Tags: hepatitis | sovaldi | prisoners

Should Prisoners Get Pricy Hepatitis C Drug?

Tuesday, 21 Oct 2014 05:06 PM

When prisoners have hepatitis C, treating them with expensive new antiviral drugs makes fiscal sense despite the hefty price tag, according to a new study.
 
Based on computer models, new pricey drug combinations that treat hepatitis C infections were more cost-effective than older drug combinations and no treatment at all, researchers found.

“Essentially what our model does is follow a hypothetical cohort of prisoners that looks like a prison population in the U.S.,” Jeremy Goldhaber-Fiebert told Reuters Health.

“It allows us to ask a variety of ‘what-if’ questions and probe how sensitive our findings are to various factors,” said Goldhaber-Fiebert, the study’s senior author from Stanford University in California.

Hepatitis C is a viral infection of the liver that is typically transmitted when the blood of an infected person enters the body of a healthy person. (Most commonly, this happens when people share needles, syringes, or other equipment to inject drugs - but before 1992 hepatitis C was also transmitted by blood transfusions.)

When people are first infected, the symptoms can include fever, nausea, stomach and joint pain, dark urine, vomiting and a yellowing of the skin and eyes.

If left untreated, hepatitis C can slowly, over years or decades, lead to liver damage, liver
failure, liver cancer, and a need for liver transplant, according to the Centers for Disease Control and Prevention (CDC). It may also lead to death.

The CDC says about 3.2 million people in the U.S. are infected with the chronic disease. Goldhaber-Fiebert and his colleagues write in Annals of Internal Medicine that about 500,000 incarcerated people have hepatitis C.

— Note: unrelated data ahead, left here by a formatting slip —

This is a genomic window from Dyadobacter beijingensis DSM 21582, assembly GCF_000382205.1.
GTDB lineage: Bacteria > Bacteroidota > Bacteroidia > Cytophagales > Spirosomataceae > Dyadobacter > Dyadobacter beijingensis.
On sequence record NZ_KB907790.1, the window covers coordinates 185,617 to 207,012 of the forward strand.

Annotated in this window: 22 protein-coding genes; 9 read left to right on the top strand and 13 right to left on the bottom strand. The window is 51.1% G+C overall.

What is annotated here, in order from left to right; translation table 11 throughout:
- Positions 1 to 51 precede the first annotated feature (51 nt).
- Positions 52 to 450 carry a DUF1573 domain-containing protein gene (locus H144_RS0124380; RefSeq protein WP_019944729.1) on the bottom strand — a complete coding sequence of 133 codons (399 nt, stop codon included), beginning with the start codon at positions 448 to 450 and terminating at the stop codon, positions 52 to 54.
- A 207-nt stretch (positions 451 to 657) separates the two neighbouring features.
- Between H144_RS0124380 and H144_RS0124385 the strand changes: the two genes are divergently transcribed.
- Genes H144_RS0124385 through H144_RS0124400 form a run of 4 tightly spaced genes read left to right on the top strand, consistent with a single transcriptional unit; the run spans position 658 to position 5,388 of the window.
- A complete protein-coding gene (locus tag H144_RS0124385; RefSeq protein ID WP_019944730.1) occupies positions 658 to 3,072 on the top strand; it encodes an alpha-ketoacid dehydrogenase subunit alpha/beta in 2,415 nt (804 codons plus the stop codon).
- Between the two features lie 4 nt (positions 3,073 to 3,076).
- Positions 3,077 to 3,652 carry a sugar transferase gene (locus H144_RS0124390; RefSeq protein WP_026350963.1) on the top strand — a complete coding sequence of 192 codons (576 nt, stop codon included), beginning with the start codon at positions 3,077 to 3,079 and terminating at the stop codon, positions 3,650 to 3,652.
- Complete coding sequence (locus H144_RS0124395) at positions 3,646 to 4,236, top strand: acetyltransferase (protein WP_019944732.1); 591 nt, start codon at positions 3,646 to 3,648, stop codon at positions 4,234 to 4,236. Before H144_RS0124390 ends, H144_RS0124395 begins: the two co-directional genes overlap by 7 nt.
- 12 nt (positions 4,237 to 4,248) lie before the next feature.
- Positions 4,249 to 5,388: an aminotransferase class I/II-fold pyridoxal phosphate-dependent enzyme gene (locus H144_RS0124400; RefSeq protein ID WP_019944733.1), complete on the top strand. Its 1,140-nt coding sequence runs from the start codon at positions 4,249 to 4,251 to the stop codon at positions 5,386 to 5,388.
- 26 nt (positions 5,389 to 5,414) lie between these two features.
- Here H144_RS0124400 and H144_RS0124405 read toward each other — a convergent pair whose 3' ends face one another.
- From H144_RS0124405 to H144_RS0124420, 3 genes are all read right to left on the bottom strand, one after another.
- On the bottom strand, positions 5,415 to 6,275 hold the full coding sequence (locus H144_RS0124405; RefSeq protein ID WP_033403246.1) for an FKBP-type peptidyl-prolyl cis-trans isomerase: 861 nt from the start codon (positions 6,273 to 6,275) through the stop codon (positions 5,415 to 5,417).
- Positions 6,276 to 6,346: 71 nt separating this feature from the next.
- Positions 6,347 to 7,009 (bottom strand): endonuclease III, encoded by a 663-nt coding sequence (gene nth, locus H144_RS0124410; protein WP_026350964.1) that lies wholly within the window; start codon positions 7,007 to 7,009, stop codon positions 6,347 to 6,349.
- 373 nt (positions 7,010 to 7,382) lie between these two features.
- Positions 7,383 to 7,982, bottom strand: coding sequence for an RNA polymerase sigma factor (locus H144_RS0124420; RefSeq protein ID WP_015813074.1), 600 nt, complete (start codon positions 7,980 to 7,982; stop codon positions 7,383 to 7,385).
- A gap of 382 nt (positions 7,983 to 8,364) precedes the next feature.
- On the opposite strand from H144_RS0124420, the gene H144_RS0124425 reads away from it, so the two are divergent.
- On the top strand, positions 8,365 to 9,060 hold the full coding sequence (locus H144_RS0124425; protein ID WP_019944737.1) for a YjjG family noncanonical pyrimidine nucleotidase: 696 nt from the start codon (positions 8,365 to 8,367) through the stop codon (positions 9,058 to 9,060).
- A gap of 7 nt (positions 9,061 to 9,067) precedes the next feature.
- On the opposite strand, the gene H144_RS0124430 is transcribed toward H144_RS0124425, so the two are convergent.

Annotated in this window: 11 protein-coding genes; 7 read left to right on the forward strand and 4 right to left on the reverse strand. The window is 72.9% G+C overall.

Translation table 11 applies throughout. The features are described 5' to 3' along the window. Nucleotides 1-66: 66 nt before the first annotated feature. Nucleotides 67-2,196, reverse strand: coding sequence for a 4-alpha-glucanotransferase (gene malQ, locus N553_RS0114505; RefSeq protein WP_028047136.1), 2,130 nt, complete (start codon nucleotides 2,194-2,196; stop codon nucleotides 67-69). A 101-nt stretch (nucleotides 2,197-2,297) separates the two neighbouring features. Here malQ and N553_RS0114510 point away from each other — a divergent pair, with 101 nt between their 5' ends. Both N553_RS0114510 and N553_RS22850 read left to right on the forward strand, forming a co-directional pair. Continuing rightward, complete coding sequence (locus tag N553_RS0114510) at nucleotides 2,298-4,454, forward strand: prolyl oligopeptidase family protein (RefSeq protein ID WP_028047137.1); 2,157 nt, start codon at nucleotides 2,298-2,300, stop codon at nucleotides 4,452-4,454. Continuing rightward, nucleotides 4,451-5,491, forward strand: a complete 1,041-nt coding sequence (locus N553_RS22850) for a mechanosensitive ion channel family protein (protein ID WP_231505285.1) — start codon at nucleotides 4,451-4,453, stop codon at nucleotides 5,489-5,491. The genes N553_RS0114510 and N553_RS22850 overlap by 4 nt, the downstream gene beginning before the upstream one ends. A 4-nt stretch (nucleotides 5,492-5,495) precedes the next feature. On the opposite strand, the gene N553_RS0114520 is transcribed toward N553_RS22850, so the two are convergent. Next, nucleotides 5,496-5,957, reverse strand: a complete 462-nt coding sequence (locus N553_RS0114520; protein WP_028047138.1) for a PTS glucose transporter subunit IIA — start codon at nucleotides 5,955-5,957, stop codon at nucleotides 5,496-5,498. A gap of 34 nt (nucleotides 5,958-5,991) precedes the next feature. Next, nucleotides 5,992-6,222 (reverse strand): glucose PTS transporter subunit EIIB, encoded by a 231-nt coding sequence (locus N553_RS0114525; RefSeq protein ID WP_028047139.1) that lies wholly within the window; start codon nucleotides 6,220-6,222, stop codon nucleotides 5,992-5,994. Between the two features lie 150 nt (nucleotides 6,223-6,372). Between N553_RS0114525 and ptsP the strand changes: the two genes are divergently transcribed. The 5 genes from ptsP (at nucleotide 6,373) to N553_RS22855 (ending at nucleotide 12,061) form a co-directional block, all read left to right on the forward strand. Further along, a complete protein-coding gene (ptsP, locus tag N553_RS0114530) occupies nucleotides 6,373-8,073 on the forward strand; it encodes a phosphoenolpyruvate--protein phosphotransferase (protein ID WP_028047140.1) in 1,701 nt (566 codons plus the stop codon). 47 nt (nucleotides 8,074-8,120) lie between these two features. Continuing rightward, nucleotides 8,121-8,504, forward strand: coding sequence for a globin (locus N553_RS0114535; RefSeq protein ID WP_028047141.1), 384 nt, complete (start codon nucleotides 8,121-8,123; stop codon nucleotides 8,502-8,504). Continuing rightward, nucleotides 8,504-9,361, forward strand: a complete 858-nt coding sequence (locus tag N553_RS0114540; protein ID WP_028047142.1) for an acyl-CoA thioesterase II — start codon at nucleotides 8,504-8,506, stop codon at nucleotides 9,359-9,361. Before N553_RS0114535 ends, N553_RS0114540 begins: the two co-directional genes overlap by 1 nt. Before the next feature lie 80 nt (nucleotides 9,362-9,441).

Until recently, the virus was treated with a combination of drugs that had to be taken for about a year and caused people to have flu-like symptoms. The treatment was only effective in a minority of patients.

The U.S. Food and Drug Administration (FDA) approved Merck’s Victrelis, which is known generically as boceprevir, in 2011 to be added to the existing combination of drugs. The new combination made the treatment more effective - and more expensive.

Then, the FDA approved Gilead’s Sovaldi, which is known generically as sofosbuvir, in 2013. The drug is taken for 12 weeks and cures a majority of patients but comes with a price tag of $84,000.

Insurers have pushed back against the price of the new medication.
 
To examine benefits and costs associated with hepatitis C treatment among the U.S. prison population, the researchers used a computer model. They compared prisoners who received 12 weeks of Sovaldi plus the original drug combination, prisoners who received 28 weeks of Victrelis plus the original drug combination and prisoners who did not receive treatment.

They examined costs of treatment in terms of quality–adjusted life years (QALY), which is the amount of time in good health that inmates could gain from the treatment.

Overall, they found the combination of Sovaldi and the original drugs added 2.1 QALYs at a cost of about $54,000, compared to no treatment.